NSU DIVISION OF RESEARCH AND ECONOMIC DEVELOPMENT NSU DIVISION OF RESEARCH AND ECONOMIC DEVELOPMENT 7 6 More than 10 percent of individuals with acute COVID-19 (SARS-CoV-2) infection continue to experience poorly understood debilitating symptoms, including fatigue and cognitive and functional impairments similar to those observed in other postinfectious fatiguing illnesses. A large research team at NSU, led by Nancy Klimas, M.D., and spanning the Institute for Neuro-Immune Medicine and the Dr. Kiran C. Patel College of Osteopathic Medicine, along with collaborators at the Centers for Disease Control and Prevention (CDC), will characterize these post-COVID conditions and factors associated with the disease. The work is supported by a $4.4M grant awarded in September 2020 by the CDC. Current study activities involve participant recruitment through local health systems and physician practices in Broward and Miami-Dade counties. The team is actively working with CDC partners and has developed a research design that continues to be responsive to updated insights that impact care for patients who continue to experience symptoms after testing positive for COVID-19. CENTERS FOR DISEASE CONTROL AND PREVENTION FUND $4.4M POST-COVID STUDY AT NSU RESEARCH SPOTLIGHTS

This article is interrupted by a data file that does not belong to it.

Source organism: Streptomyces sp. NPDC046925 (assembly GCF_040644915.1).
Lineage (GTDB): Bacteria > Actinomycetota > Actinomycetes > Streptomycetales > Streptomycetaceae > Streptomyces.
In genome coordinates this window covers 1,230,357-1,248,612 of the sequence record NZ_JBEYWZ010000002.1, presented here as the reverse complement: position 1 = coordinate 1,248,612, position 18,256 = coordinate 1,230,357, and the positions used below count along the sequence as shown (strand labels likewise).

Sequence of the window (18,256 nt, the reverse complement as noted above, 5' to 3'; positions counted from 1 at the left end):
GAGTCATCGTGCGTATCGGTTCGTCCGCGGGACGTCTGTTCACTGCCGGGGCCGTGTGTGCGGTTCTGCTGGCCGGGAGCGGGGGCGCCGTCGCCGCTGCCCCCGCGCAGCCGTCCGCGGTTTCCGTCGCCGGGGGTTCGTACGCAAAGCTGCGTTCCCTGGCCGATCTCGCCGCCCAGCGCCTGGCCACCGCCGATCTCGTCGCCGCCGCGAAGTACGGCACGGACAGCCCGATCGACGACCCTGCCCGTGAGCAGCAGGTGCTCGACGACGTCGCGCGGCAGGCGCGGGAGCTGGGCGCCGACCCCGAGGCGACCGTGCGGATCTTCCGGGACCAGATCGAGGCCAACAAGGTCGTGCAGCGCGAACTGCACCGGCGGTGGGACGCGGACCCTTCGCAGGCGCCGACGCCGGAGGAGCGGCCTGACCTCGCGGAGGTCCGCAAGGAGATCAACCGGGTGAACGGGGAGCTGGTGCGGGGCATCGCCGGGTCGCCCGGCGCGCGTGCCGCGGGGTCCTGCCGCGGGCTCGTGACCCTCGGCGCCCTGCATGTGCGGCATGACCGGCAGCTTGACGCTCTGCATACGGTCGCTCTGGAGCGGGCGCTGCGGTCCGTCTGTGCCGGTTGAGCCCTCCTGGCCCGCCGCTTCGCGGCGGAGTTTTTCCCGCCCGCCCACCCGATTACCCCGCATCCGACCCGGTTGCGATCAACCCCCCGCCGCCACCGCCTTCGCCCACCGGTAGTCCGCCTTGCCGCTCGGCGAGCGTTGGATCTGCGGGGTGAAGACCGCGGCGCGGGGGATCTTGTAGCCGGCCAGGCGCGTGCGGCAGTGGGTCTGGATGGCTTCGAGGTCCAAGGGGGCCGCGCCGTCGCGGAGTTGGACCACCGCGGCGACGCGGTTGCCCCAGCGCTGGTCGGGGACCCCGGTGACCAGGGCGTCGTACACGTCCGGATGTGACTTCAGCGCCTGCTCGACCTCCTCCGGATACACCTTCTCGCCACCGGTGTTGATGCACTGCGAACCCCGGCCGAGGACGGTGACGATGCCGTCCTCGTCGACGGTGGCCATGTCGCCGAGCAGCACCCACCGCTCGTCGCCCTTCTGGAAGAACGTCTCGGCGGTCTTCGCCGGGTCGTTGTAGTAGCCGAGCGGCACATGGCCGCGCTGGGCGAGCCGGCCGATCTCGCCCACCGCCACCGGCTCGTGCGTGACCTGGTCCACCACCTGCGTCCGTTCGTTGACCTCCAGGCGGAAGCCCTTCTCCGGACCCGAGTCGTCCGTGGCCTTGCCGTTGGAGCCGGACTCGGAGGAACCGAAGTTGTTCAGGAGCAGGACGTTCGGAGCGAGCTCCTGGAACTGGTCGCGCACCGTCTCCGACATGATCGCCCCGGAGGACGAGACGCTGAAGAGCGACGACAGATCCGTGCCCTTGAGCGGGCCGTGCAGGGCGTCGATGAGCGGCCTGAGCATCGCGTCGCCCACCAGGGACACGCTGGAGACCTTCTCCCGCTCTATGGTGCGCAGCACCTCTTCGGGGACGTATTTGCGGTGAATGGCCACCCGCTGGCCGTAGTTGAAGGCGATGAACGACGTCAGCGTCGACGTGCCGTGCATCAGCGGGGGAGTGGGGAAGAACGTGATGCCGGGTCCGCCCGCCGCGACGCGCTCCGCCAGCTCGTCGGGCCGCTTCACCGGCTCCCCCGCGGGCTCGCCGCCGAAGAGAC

NSU DIVISION OF RESEARCH AND ECONOMIC DEVELOPMENT NSU DIVISION OF RESEARCH AND ECONOMIC DEVELOPMENT 9 8 Lauren Nadler, Ph.D., principal investigator (PI) and Tyler Cyronak, Ph.D., (co-PI) from Halmos College of Arts and Science’s Department of Marine and Environmental Sciences were recently awarded a three-year $369K NSF IRES grant titled “Systems-Based Transdisciplinary Approaches to Coral Reef Science and Conservation.” This grant will support three graduate-level courses focused on collaboration and interdisciplinarity, features necessary to address the existing and emergent needs of the coral reef scientific and conservation communities (the overarching topic of this program). The courses will involve research and education activities both in the United States and at remote field sites in Australia. ABOUT THE RECENT GRANT-FUNDED PROJECT Coral reefs are important ecosystems, with 30 percent of species in the ocean using the coral reef at some point in their lives, and nearby coastal communities receiving benefits such as protection from storm surge and access to resources. But when you take students to view a reef in Fort Lauderdale, they see reefs degraded by climate change, overfishing, disease, and other factors. On the other hand, Australia, the field location for this program, has more pristine coral reefs that allow students to see how these ecosystems could be better managed. Their funded graduate research program provides an opportunity to combine the research and teaching conducted by Nadler and Cyronak to allow students to directly experience unique coral reef environments, obtain hands-on research skills, and expand their scientific networks. This immersive experience will allow students to learn much more than they could in a university-based classroom or laboratory setting. Furthermore, research is an important skill for any career in science, including non-academic ones, so the program will support students interested in pursuing diverse career paths. Participating faculty in this program, from both the United States and Australia, come from diverse subspecialties and fields of coral reef science. This interdisciplinary approach is key for studying coral reefs, as these broad perspectives will help students tackle the large problems facing reefs globally. NATIONAL SCIENCE FOUNDATION FUNDS INTERDISCIPLINARY GRADUATE RESEARCH PROGRAM IN CORAL REEF SCIENCE RESEARCH SPOTLIGHTS